Taking What Comes

So we make our plans, God and the fates rather quickly having their laugh at our folly while merrily shuffling the deck of our future.

Fifty-two possibilities from the get-go, eventually multiplied a million-fold by the cards still to be lain down in front of us, where they are joined by others in new configurations, or discarded by us, our volition exercised, in favor of yet more possibility.

But doesn’t every boy want to be a fireman when he grows up?

There are the genes, of course. Parents 5’1″ & 5’5”; you will not be playing center for the Lakers, no matter the compelling golden glow of those uniforms and your most fervent prayers.

The randomness of birth and its attendant geography, the weight of the land and the history of its people branding themselves upon you.

The Russians, the Spaniards, the Saudis, the Fijians and Turks.

The Swiss, the Italians, the Mexicans and Aussies.

National stereotypes galore, more of them true than not, let us admit, though not true in every particular, we must be careful to state. But oh, are we ever shaped by our heritage, in deep and profligate ways.

I can be anything if I just set my mind to it and dare to dream.

If only it were true, that line above. But you can most certainly be a lot of things, some of them you can’t even dream because you’ve never heard of such a thing, the deck of cards reconfiguring as it does under the new inputs of relentless change and historical tides.

“Enterprise Resources Planning Specialist,” anyone?

Actually, my dream was to be some kind of writer.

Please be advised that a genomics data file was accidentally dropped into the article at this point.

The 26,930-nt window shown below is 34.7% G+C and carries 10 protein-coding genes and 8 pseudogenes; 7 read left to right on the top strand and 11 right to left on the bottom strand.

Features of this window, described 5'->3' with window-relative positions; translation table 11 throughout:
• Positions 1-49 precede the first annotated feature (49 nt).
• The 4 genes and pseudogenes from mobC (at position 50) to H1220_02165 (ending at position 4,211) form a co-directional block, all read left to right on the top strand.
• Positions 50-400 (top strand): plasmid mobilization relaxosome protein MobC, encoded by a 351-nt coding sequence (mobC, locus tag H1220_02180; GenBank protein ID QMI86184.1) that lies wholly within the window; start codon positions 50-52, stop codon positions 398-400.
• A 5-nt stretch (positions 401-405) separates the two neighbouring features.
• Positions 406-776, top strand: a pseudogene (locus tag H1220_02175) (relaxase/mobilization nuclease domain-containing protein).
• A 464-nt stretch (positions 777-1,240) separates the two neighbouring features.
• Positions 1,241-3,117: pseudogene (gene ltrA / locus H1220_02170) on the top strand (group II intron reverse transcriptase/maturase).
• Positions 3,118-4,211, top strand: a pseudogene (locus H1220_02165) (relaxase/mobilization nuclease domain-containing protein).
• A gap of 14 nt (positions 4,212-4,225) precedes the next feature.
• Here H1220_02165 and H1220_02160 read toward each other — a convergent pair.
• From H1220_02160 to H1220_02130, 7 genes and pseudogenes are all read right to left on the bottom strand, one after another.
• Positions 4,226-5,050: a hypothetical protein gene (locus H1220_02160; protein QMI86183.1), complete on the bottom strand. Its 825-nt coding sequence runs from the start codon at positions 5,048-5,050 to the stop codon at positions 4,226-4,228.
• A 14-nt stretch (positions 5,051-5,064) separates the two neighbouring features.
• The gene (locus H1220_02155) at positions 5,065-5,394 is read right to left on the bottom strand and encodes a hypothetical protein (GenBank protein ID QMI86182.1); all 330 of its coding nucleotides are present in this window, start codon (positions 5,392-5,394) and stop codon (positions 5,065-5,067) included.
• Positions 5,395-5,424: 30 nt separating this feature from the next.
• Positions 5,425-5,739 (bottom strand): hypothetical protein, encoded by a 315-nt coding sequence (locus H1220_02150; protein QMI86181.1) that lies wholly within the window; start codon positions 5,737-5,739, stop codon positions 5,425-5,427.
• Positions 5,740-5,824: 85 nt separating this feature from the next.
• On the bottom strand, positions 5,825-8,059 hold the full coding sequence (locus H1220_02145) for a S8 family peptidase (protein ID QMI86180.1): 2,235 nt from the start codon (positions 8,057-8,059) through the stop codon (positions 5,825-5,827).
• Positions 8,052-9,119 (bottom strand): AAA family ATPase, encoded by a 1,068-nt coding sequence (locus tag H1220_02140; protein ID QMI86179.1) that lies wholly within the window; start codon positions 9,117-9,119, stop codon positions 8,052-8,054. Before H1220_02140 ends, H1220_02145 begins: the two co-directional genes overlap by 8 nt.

Turns out there are limits, happenstances, unforeseen roadblocks to most every dream. But then: the detours, leading to new roads, with new billboards and exits beckoning from one stop to the next.

Former refugee Ilhan Omar, who proudly wears the hijab, became America’s first Somali-American Muslim woman legislator after she claimed a strong victory in the Minnesota House race. The 34-year-old moved to the U.S. at the age of 12, after four years living in a Kenyan refugee camp following her escape from the Somali civil war. When she came to the United States in 1995, she spoke only Somali.


Facing a different detour: my father, born 29 days before the end of the War to End All Wars, Europe rebuilding while in his full blush of youth. He stayed busy collecting medals and admiration as a continental track star with a largely ceremonial Army post in his native Hungary, competing in all the great capitals, tall and handsome with a winning smile, the whole package winning my mother’s heart as they set out from their vibrant young adulthood and into…another war.

Now their country is occupied, their continent ravaged, they are separated from each other, half frantic, she thinking he is dead until an improbable reunion, then the Germans are finally retreating but here come the Russians from the east, whom they know better than to stick around for. Soon, they light out for the west in the dead of night on a flatbed truck overweight and groaning with too many people, weaving around deadly checkpoints and searching for the protective embrace of the Americans, whose lines they find and to whose land they eventually emigrate after years on the waiting list of those yearning, yearning to be free.

Former refugee Edmund Hidas, who proudly wore his suit to work for many years before retiring from his clerk’s job with the Atlantic-Richfield Company, moved to the United States at the age of 33 after seven years living as a displaced person with his family in various German locales following their escape from the war after the War to End All Wars. When he came to the United States in 1952, he spoke only Hungarian and German.